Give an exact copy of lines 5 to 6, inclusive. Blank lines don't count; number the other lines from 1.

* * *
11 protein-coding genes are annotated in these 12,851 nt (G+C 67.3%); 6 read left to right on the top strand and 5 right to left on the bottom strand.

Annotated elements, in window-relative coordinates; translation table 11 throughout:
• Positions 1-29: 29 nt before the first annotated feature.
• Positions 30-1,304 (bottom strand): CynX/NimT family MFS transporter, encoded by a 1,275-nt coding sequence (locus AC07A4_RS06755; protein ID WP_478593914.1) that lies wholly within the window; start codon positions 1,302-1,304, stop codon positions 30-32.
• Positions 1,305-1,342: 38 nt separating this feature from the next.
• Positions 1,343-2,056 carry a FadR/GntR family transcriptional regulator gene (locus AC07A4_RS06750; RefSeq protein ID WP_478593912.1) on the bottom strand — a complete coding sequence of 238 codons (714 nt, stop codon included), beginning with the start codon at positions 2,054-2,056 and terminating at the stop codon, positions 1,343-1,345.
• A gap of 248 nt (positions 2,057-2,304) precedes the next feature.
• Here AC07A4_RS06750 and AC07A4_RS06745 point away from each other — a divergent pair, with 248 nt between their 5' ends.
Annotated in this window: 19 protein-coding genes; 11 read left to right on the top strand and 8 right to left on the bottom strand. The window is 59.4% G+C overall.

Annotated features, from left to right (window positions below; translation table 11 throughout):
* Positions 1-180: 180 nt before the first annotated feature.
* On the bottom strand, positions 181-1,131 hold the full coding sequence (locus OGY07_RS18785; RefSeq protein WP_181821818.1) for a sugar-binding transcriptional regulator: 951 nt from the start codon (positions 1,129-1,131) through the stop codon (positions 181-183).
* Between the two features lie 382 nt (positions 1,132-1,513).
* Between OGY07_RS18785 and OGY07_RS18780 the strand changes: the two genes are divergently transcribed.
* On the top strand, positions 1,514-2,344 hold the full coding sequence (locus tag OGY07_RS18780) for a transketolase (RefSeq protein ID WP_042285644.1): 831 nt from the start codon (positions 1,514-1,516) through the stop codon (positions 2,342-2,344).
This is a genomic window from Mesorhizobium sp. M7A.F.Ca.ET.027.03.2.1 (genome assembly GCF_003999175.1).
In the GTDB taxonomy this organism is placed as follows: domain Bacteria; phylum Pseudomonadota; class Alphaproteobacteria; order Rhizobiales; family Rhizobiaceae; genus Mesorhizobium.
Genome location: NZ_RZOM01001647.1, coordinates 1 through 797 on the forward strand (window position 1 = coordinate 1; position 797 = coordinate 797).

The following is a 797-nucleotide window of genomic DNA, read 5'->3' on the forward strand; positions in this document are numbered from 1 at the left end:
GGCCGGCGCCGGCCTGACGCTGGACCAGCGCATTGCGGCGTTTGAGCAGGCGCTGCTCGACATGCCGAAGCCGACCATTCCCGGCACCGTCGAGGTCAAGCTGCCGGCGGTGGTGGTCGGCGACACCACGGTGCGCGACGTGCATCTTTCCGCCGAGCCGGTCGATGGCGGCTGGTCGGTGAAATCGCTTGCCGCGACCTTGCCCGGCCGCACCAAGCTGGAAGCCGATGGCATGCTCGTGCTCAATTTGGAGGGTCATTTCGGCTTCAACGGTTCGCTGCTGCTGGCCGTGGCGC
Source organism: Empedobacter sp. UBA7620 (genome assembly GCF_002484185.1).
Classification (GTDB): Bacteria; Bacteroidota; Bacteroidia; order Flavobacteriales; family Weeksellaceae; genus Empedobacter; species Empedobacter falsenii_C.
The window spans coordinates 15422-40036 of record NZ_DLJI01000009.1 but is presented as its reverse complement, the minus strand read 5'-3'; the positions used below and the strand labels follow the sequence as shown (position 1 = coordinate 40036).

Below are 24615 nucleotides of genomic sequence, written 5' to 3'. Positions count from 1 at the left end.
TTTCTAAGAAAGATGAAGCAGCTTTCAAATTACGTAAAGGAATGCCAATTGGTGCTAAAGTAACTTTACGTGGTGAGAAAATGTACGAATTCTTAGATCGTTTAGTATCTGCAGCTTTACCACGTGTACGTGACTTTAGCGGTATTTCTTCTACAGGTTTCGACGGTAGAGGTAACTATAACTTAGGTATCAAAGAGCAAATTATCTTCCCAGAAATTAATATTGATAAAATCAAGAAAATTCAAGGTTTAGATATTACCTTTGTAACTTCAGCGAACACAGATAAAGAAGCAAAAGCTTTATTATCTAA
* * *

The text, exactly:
• Positions 1,305-1,342: 38 nt separating this feature from the next.
• Positions 1,343-2,056 carry a FadR/GntR family transcriptional regulator gene (locus AC07A4_RS06750; RefSeq protein ID WP_478593912.1) on the bottom strand — a complete coding sequence of 238 codons (714 nt, stop codon included), beginning with the start codon at positions 2,054-2,056 and terminating at the stop codon, positions 1,343-1,345.